Antibiotics more effective on Superbugs Too Scientists have found a way by which antibiotics will be more effective on resistant bacteria. Bacteria that resist antibiotics are also called superbugs. According to the news report published in Dainik Jagran newspaper, according to the World Health Organization (WHO), antibiotic resistance of superbugs is increasing and it is one of the 10 major threats to global health. In the journal Nature Communications published According to the report, this study will help in increasing the effect of antibiotics.
Antibiotics will activate the immune system
During bacterial infection, the body produces neutrophils at the site of infection through molecules called chemoattractants. Neutrophils are immune cells, which are capable of eliminating harmful bacteria. Researchers added a chemoattractant to an antibiotic, which increased its ability to produce immune cells and kill harmful bacteria. Dr Jennifer Payne, lead researcher from EMBL Australia, says, ‘When we figure out how our immune system combats bacteria, there are two important aspects to consider. First, our ability to trap and kill bacteria, and second, the chemoattractant and white blood cell responses that activate the body’s immune system to fight off infection.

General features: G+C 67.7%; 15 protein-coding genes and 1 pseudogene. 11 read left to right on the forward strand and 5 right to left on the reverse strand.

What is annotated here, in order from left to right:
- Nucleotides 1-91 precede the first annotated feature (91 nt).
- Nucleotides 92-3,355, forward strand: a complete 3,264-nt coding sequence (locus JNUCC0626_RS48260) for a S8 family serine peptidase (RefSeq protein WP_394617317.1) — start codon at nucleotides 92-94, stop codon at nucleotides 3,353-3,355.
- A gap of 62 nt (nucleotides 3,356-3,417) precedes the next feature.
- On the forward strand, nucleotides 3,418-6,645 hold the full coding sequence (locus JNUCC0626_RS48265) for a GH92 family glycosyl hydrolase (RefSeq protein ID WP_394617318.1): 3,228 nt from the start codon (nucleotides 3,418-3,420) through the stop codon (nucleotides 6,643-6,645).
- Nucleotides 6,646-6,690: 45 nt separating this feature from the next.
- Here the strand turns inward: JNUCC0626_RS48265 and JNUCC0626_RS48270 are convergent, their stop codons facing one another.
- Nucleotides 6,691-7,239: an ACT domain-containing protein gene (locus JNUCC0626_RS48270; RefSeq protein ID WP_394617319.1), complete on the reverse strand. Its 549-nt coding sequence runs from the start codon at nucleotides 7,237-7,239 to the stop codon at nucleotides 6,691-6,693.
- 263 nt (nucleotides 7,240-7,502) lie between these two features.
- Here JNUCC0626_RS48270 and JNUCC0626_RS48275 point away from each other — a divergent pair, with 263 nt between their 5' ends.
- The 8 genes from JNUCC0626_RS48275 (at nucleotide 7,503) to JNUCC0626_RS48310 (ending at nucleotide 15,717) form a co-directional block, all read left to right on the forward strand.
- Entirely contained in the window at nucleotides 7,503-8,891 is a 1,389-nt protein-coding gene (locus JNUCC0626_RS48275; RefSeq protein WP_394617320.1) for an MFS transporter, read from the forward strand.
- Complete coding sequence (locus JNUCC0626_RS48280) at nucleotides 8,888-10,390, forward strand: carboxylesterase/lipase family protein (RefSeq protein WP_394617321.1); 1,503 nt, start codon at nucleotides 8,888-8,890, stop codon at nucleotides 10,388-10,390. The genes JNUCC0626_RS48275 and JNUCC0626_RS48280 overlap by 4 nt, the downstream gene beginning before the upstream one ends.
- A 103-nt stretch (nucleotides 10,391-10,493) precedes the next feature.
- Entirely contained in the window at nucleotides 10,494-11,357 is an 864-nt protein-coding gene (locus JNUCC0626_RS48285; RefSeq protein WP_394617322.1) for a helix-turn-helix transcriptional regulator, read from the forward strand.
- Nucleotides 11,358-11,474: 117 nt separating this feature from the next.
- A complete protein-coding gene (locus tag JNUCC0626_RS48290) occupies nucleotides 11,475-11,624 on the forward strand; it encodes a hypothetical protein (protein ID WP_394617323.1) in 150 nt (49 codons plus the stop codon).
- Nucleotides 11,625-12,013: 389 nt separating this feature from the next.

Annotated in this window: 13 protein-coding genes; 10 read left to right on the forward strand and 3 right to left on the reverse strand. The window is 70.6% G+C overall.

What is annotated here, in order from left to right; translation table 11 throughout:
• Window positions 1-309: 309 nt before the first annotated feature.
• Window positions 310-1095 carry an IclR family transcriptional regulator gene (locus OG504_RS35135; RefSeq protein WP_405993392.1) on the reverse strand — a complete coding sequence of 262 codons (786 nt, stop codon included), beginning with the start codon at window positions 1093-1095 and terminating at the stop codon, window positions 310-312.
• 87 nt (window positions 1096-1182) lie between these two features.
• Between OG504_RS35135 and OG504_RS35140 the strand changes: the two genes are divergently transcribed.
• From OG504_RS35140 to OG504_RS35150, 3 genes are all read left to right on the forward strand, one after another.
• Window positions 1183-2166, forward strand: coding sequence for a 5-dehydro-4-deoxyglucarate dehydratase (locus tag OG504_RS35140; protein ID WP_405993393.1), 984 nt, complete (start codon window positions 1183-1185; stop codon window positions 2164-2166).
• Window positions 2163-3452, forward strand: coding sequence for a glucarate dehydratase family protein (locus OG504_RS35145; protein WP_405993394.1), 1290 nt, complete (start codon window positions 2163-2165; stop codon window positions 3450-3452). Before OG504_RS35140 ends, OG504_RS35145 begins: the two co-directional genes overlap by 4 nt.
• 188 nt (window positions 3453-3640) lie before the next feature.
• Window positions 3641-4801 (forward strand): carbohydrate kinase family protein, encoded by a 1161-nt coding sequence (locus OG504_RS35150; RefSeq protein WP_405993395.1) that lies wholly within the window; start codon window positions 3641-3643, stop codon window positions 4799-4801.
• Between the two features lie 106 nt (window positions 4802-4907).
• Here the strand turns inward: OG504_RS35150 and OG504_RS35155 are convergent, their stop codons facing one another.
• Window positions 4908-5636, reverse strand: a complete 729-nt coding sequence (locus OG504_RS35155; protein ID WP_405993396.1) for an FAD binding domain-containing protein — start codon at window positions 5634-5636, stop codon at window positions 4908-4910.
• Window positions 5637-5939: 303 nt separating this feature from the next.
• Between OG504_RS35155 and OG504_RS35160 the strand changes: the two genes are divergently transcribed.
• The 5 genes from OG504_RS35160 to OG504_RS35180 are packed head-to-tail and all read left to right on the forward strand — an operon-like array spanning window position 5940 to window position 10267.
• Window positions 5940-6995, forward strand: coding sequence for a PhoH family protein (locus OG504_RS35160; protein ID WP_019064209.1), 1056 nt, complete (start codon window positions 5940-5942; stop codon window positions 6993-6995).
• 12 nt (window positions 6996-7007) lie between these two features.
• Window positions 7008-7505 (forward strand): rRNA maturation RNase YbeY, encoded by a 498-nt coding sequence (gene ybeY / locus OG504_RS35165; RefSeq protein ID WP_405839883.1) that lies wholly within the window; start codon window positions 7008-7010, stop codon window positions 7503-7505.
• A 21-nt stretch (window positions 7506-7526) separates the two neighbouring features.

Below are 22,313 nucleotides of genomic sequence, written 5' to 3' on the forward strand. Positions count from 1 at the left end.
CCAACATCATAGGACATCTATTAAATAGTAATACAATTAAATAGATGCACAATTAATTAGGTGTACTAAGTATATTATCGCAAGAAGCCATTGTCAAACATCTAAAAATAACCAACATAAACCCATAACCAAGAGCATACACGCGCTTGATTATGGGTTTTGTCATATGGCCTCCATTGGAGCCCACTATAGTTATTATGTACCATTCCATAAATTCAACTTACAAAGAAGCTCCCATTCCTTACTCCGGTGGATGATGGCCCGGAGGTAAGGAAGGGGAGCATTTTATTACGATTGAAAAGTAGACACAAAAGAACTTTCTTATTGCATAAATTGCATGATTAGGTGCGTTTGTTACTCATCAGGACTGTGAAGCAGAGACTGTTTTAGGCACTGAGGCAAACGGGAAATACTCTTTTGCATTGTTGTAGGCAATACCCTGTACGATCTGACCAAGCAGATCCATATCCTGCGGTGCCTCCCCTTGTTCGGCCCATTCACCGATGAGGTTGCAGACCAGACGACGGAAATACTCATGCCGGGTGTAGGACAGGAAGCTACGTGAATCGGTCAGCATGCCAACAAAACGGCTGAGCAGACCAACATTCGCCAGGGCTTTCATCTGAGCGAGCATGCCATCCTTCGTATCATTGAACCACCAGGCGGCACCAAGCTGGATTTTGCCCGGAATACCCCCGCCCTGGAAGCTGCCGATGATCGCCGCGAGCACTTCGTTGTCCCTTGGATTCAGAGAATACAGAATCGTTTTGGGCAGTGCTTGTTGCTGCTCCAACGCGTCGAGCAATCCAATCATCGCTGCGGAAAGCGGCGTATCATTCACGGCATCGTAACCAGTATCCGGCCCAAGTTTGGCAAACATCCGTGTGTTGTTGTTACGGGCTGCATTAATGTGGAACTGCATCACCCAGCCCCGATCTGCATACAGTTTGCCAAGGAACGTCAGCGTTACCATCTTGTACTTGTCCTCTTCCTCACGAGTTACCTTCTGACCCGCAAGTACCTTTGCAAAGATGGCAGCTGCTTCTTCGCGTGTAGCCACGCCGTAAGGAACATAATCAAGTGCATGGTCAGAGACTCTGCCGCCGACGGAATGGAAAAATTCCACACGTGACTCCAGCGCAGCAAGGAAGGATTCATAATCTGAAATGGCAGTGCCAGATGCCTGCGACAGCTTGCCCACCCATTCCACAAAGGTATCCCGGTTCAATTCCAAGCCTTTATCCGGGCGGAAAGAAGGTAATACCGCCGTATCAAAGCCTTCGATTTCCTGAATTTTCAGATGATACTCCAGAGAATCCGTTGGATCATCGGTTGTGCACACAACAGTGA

what the researcher has to say
The researchers combined a chemoattractant known as Formyl Peptide with vancomycin. This was followed by a study on a dangerous antibiotic resistant bacteria called Golden Staph Infection. Vancomycin is a commonly used antibiotic drug, which binds to the surface of bacteria. Dr. Payne said, ‘We were working on chemoattractant hybrids, which improve the number of neutrophils and increase their ability to kill bacteria.’
experiments on rats
Max Krill, an EMBL Australia group leader and associate professor at the Monash Biomedicine Discovery Institute, said, “During the use of an antibiotic that increases immunity in mice, we found that even a fifth of it is more effective than other antibiotics. ‘